Dr. Jean Taylor Ellis
Ph.D., Geography, Texas A&M University
M.S., Geography, University of Southern California
B.S., Envt. Studies (Biology), University of Southern California
Jean is leader of the WINDlab and Professor of Geography at University of South Carolina. Before joining the faculty at the UofSC in 2009, she held a position at NASA’s Applied Science Program at Stennis Space Center. She was a 2014 Fulbright Scholar at LABOMAR – Universidade Federal do Ceara.
M.A., Environmental Science, University of West Florida (2016)
B.S., Environmental Science/GIS, University of West Florida (2014)
Pete’s primary research focus is applied coastal and aeolian geomorphology, specifically the role land-sea-breeze interactions have on dune recovery post-storm. His additional research seeks to understand public perception of beach-dune systems through the lens of social media. Pete is a field junky and has assisted in numerous field campaigns from assessing structural induced morphologic change along the northern Yucatán coast, to studying munition mobility in the swash zone, and measuring offshore sediment transport during Mid-Latitude Cyclones. His passion in engaging undergraduate students in field research led to re-establishment of the James P. Morgan coastal research grid (circa 1978) in 2014. Additionally, he has led geomorphology field methods courses for the Florida Institute of Oceanography. When not in the lab or on a beach, Pete is most likely climbing or homebrewing, among other hobbies.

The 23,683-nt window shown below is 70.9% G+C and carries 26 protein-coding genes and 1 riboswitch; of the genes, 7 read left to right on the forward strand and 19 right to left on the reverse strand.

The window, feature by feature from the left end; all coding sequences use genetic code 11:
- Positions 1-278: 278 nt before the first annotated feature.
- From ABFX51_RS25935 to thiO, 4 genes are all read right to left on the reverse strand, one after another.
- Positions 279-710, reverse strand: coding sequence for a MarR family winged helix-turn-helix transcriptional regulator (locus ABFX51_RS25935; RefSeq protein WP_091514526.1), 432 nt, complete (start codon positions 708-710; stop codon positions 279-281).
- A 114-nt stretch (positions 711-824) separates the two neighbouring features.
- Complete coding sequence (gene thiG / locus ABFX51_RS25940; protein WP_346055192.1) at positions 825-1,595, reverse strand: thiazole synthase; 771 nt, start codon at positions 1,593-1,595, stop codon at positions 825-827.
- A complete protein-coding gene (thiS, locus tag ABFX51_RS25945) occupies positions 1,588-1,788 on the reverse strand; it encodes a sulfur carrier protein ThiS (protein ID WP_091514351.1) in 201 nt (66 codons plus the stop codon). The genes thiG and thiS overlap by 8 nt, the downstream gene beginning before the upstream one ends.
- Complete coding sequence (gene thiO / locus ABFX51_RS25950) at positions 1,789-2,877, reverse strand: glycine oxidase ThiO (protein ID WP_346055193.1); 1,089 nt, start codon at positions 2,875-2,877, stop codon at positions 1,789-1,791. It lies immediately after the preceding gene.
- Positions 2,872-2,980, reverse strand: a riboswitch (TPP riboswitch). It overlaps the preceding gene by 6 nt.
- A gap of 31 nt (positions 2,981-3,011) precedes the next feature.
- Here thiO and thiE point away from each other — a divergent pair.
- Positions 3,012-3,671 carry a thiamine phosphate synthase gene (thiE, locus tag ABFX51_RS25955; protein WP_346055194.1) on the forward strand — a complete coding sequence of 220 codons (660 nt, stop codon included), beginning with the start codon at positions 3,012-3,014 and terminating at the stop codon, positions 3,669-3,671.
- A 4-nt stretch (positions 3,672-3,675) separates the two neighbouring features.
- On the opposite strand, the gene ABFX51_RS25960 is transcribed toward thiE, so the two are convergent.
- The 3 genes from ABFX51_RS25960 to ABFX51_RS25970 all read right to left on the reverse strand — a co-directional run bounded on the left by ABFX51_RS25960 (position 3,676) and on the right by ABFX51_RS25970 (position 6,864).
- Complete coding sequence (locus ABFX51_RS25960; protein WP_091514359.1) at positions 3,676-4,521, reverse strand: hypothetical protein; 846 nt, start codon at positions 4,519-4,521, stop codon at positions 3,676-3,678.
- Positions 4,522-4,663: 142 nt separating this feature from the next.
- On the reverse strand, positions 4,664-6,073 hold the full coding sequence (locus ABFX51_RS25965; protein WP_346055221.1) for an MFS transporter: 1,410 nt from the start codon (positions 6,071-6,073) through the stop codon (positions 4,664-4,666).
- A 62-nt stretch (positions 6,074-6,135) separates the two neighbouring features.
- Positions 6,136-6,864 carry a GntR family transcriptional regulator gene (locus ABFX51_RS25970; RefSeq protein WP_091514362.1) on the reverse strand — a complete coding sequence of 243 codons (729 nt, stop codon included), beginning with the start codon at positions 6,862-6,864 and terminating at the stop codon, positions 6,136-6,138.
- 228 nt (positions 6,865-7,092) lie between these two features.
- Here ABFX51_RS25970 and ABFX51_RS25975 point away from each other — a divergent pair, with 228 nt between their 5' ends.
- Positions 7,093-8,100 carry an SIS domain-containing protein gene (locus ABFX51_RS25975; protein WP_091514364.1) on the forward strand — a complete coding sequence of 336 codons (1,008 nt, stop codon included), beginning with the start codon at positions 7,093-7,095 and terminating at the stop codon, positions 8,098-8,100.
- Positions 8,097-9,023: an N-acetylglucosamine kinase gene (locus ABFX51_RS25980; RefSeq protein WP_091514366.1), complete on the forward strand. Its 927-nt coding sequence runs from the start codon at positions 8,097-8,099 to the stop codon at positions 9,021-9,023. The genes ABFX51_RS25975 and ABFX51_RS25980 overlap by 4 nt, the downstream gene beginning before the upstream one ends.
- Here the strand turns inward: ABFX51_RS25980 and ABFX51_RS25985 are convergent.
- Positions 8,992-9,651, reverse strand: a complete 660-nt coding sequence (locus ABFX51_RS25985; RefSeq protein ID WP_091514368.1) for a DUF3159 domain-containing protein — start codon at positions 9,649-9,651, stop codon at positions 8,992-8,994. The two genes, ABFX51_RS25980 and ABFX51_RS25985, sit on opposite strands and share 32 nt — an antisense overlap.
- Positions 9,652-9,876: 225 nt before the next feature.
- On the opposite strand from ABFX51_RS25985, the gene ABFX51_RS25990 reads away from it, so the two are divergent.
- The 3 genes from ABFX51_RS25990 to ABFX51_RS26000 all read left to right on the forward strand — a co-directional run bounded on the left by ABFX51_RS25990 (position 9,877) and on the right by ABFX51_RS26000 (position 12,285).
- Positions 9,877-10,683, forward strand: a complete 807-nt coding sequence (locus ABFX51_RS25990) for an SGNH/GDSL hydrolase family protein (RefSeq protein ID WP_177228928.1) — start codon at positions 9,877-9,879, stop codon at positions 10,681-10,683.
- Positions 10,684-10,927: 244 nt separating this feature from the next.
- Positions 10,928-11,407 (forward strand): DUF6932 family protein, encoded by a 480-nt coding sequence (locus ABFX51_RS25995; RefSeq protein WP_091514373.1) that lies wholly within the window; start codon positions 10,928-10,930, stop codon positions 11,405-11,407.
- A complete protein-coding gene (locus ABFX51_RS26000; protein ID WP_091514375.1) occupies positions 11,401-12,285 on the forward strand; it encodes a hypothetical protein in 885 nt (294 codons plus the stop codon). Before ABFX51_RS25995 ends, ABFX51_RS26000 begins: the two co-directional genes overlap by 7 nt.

M.S., University of South Carolina (2019)
B.S., Sam Houston State (2016)
Michelle is interested in coastal geomorphology, coastal management, and utilizing a mixed methods approach to her research that gets her out in the sand. She is particularly interested in relating her future research to coastal managers, stakeholders, and the public. Her master’s thesis evaluated the efficacy of sand fences on a dune system post-storm. Her other research has revolved around shoreline stabilization techniques and their resultant impacts to the beach-dune system. During her time at UofSC, Michelle has served as a research associate for various projects at Isle of Palms, SC, and assisted the City of Beaufort, SC, with modeling sea level rise and vulnerability. Michelle was a 2020 NOAA John A. Knauss Marine Fellow. As an undergraduate her research interests in coastal and marine science led her to topics on fishery sustainability off the Kona Coast, and to a spatial analysis on invasive lionfish.
M.S., Physical Geography, Kyung Hee University (South Korea) (2019)
B.S., Geography, Kyung Hee University (South Korea) (2017)
Jay’s research interests are beach morphodynamics, coastal preservation engineering, and waves and currents. He is especially interested in sediment transports after natural events like hurricanes and rip-currents, or anthropogenic effects like artificial structure constructions, nourishment, and dredging. He uses Unmanned Aerial Systems (UAS), also known as drones, to detect and analyze subtle changes in coastal landforms. He is also interested in remote sensing using satellite images, aerial photographs, and Lidar to broaden his perspectives in time and space series. His master's thesis detected analyzed a beach’s changes in South Korea after nourishment using UAS. His other research explored the effects of port construction on shoreline changes utilizing satellite images and aerial images. When he needs a break, he leaves for a quiet place and enjoys camping or taking pictures.
G. Brody Marino
B.S. Geology/Government, College of William and Mary (2016)
Brody's interests lie in coastal geomorphology, coastal management & GIS, and science & environmental policy. Currently, his research compares different shoreline analysis tools for coastal management in Myrtle Beach, SC. His prior work examined seasonal and spatial sedimentological trends in the Merrimack Embayment of northeastern Massachusetts. He has also interned with the American Geophysical Union in Washington, D.C., working in geoscience policy and advocacy.